The View from the Field: Another Spill in the Marañón Basin
Ricardo Segovia - August 13, 2014, Lima, Peru
We didn’t expect to be travelling this far up the Marañon River. The original plan was to enter the Pacaya Samiria reserve for an evaluation of oil spills on a very limited budget. The budget had to be stretched even further when at least two-thousand barrels of oil burst from the Ducto Norperuano in June of 2014 and the president of the indigenous Cocama federation asked us to make an emergency visit to the site. The huge 24 inch crude-oil pipeline takes most of Peru’s oil from the region of Loreto to the Peruvian coast for export and is operated by the state oil company, Petroperu. The spill took place in the dredged waterway that follows the pipeline and flows into the Cuninico River, which soon ends up in the Marañón, one of the largest rivers in the Amazon basin.
The community of Cuninico sits at the confluence of the Cuninico River with the Marañón. The entire food supply and economy of the village depends on fish. The variety is impressive and it is not unusual to sit down at a meal and have five or six different species of fish at the table. Many of these fish are destined for surrounding towns and the city of Iquitos, several days away by boat. The spill was not noticed right away by the company. They only became aware of the spill when locals started to see dead fish coming down the Cuninico, a few at first, then several thousand when they investigated further upstream. The locals have been told by the government not to fish until further notice and have supplied them with meager rations of rice, cooking oil, and sardines. Cuninico is purchasing fish from outside to supplement their diet for the first time ever, an option that most locals can’t afford.
We sat down with the Apu (president or chief) of the village to talk about the events and about the type of technical support that E-Tech could provide. To look at this man was to see someone who was been hollowed out by the tragedy of the spill. During the conversation he often stares across the room at nothing, realizing deep down that his birthplace will never be the same again. We emphasize the importance of independent monitoring of the cleanup and the health of the fish, something that could be carried out by E-Tech-trained locals if sufficient resources can be found. Some fishermen catch a few live fish for us from the Marañón so our fish biologist, Dr. Diana Papoulias, can have a look. There are definite indicators of exposure to chemicals. The locals then boil the fish for us to verify claims that they can taste the crude when they are cooking. The result is the unmistakable smell and taste of hydrocarbons.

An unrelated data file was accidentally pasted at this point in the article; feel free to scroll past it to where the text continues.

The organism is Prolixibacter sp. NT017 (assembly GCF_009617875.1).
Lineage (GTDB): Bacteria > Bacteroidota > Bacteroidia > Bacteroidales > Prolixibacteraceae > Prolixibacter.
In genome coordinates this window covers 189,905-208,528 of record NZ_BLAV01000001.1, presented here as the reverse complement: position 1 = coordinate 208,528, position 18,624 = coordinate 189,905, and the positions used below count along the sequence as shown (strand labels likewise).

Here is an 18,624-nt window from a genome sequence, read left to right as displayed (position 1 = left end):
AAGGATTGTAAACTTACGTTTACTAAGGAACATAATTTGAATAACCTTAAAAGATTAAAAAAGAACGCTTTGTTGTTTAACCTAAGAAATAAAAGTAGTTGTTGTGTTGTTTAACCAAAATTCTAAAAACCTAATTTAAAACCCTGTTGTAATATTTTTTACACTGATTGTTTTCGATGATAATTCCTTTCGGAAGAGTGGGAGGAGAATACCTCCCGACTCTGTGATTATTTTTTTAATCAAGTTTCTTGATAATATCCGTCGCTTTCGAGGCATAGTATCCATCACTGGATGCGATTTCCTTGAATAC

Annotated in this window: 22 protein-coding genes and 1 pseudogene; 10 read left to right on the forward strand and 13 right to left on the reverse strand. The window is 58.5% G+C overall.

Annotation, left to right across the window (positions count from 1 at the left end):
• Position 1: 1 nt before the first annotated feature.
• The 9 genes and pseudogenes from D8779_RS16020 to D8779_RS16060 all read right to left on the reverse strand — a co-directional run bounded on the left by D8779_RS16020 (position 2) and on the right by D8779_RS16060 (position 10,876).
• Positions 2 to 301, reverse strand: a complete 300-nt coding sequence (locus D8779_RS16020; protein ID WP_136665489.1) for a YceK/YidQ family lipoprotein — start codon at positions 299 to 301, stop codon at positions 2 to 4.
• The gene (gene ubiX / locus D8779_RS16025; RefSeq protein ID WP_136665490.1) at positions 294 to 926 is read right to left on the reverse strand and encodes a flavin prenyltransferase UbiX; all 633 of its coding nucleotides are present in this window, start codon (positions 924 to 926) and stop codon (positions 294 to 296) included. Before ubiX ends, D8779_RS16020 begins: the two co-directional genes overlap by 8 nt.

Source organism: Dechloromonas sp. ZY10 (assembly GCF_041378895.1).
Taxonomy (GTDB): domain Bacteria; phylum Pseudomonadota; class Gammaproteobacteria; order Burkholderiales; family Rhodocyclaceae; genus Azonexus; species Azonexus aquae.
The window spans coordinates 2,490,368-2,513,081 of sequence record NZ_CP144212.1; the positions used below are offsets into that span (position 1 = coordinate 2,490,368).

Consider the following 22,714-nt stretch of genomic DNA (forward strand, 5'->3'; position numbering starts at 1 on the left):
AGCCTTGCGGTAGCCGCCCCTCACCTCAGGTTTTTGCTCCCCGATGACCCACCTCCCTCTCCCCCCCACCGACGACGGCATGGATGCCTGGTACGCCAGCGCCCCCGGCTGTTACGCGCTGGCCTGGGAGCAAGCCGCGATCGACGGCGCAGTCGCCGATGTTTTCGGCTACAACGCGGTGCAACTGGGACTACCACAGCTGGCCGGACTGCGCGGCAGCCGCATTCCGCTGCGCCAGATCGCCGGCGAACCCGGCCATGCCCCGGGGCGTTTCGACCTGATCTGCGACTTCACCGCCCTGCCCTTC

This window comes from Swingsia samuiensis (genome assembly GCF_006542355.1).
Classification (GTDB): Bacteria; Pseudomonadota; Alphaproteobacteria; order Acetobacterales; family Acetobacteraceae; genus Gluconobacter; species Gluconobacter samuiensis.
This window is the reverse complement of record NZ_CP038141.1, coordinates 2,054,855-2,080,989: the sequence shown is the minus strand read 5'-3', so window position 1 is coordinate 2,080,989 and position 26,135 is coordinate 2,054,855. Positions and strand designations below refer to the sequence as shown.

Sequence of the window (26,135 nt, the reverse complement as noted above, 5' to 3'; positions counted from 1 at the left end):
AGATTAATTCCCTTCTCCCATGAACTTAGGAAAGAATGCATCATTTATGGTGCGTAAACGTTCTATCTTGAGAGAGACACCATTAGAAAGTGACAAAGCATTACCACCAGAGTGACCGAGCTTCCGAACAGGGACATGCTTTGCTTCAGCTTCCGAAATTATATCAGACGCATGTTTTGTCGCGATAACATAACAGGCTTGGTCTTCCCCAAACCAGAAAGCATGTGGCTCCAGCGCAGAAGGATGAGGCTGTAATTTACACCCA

Petroperu is in a frantic state of cleanup. There is talk of privatization plans, and the company knows that any bad press will be used to justify those measures. The cleanup is intense but haphazard and most of the work consists of collecting oil in buckets by hand and exposing temporary workers (more than 300 men) to the toxic soup within the crude as it comes into contact with their skin and their lungs. When the spill occurred, the water level was about two meters higher than during our visit (evidenced by oil-stained trees). This allowed the impact to reach other lagoons and streams that then affected other communities. The company thinks it can clean up the mess in a matter of weeks, but proper remediation after initial emergency measures is a process of monitoring and cleanup that should take years.
There are a thousand stories of social and environmental impacts of oil production and oil spills, but one that struck me was the interaction of dolphin and human in Cuninico. For an outsider, seeing dolphins at sunset on the Marañón is an eco-tourism dream-come-true. We all ran down to the river bank for photos and videos. For the locals it’s a daily routine and the dolphins are just part of the family. The kids splash around on the shore and the fishermen calmly lower their nets while the dolphins swim in circles and put on a show for the curious outsiders. They all wait for the same thing: The fish coming down the Cuninico into the Marañón. I get the sense that this routine has been played out thousands of times: Sunset fishing, dolphin and human, waiting for the gift that flows naturally from upstream. Now they share this tragedy intimately. They wait in terrible solidarity (because they know no other way of sustaining themselves) for the day’s catch that might make them sick or eventually kill them. The humans are aware and have to make that terrible choice while the dolphins may not be aware of the consequences at all.
Those are the moments when I most question the life I live that depends so heavily on cheap energy. More than any climate change conference or article, statistics on glacier melt and sea-level rise; it’s the fisherman and the dolphin carrying out such a simple act that shakes the foundation of my attachment to this way of life. The people of Cuninico and the entire region of Loreto are paying a heavy price for this way of life, in most cases, with no local benefits. They make this sacrifice for industrialized life through no choice of their own. How much “sacrifice” are we willing to make so this story can never be repeated in the name of cheap fuel?